In 1995 I had an article published in a national publication with an international circulation. In it I described living and writing out here in the bush and it seemed to strike a chord. Hundreds of people wrote to me from all over the world. One woman, a lovely older lady named Donne, wrote to me from where she lived in Johannesburg, South Africa. We wrote back and forth for years and then, on a visit to family in Canada, she made a side trip out here.
We were supposed to pick her up at the dock in Meyers Chuck, but we couldn't due to the weather. (Because we live on the tip of a high, forested peninsula it can be screaming a gale on one side and calm on the other side.) We contacted the airlines and their pilot agreed to drop her off in a bay close to us. She told me later that they were already in flight, late in the day, and the pilot turned to her and said, "Keep an eye our for a cabin in the woods, that's where I'm taking you."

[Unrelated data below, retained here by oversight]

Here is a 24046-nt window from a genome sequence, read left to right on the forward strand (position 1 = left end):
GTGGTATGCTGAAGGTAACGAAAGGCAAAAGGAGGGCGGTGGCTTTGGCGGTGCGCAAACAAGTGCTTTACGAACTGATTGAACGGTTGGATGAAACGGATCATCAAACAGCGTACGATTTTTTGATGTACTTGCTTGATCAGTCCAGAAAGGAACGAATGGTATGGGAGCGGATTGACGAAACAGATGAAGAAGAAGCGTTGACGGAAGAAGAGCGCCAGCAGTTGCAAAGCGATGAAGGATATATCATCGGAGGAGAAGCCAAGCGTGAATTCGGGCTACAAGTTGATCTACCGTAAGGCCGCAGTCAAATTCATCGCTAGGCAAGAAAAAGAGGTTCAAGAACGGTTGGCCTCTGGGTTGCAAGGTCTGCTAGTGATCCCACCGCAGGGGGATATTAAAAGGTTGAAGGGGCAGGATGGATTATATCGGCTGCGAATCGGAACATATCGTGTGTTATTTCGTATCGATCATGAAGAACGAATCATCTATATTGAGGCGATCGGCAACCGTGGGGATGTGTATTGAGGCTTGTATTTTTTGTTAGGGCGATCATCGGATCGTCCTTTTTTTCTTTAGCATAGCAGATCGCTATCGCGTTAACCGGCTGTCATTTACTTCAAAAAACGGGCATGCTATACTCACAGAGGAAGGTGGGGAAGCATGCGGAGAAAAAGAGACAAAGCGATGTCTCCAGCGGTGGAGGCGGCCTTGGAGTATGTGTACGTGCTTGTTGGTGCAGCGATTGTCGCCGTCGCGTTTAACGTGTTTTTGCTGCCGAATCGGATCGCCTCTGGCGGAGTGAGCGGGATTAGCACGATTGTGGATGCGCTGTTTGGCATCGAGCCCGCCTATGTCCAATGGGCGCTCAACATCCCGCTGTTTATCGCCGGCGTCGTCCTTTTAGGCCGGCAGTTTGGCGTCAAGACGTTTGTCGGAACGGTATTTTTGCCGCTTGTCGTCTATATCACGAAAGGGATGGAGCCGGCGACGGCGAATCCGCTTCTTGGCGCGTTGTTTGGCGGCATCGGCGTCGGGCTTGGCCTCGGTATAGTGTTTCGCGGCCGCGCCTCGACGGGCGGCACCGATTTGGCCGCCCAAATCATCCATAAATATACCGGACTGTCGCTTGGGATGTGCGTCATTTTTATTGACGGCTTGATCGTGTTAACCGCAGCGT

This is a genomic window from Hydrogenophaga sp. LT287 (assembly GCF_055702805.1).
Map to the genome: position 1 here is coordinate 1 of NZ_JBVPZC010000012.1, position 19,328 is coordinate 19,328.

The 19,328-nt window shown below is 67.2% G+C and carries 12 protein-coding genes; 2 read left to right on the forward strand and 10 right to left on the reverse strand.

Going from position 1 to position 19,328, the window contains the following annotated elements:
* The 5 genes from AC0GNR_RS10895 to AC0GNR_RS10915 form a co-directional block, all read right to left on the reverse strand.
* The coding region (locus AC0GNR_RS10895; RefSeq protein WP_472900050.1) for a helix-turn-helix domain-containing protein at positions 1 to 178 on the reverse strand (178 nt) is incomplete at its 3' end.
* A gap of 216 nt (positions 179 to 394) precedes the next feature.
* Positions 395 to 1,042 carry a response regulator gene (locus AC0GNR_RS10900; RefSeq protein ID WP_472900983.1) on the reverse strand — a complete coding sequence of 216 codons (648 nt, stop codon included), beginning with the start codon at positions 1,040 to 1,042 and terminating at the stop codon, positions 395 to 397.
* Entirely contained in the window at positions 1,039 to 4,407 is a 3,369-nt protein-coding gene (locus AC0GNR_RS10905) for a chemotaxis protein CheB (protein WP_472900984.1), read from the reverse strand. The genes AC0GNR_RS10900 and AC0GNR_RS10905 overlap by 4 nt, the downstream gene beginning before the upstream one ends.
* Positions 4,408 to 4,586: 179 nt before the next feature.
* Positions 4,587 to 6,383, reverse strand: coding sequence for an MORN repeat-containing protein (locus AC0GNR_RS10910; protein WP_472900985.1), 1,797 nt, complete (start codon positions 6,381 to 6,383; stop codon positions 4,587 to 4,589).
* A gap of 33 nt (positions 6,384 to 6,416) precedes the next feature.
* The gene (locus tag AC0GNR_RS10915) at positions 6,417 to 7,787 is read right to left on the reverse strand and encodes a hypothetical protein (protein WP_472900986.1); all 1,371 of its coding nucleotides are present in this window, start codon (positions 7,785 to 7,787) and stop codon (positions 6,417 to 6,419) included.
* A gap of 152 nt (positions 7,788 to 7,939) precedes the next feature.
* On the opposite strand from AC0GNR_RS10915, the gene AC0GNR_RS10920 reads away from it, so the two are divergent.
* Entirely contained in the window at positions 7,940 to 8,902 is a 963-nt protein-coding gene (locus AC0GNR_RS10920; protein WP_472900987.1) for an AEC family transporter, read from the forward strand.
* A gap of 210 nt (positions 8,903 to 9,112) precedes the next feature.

He had only a general idea of where we were but managed to find us. We pulled our skiff up to the pontoon of the floatplane and I met Donne (and her grandson) in the skiff. She said she'd been on some great adventures in her life (including being treed by a rhinoceros), but that her floatplane ride in the Alaskan bush was the greatest.
My cousin, Mark Morse, told me he wanted to write about his first experience of flying into the remote community of Meyers Chuck, where I lived as a child. He said it was something he'd never forgotten.
I don't think anyone forgets that first floatplane splashdown in the Chuck, and, in fact, airlines regularly schedule pickups in the Chuck after they've dropped off their other passengers elsewhere to avoid scaring them. You'll see why that is in Mark's guest blog below.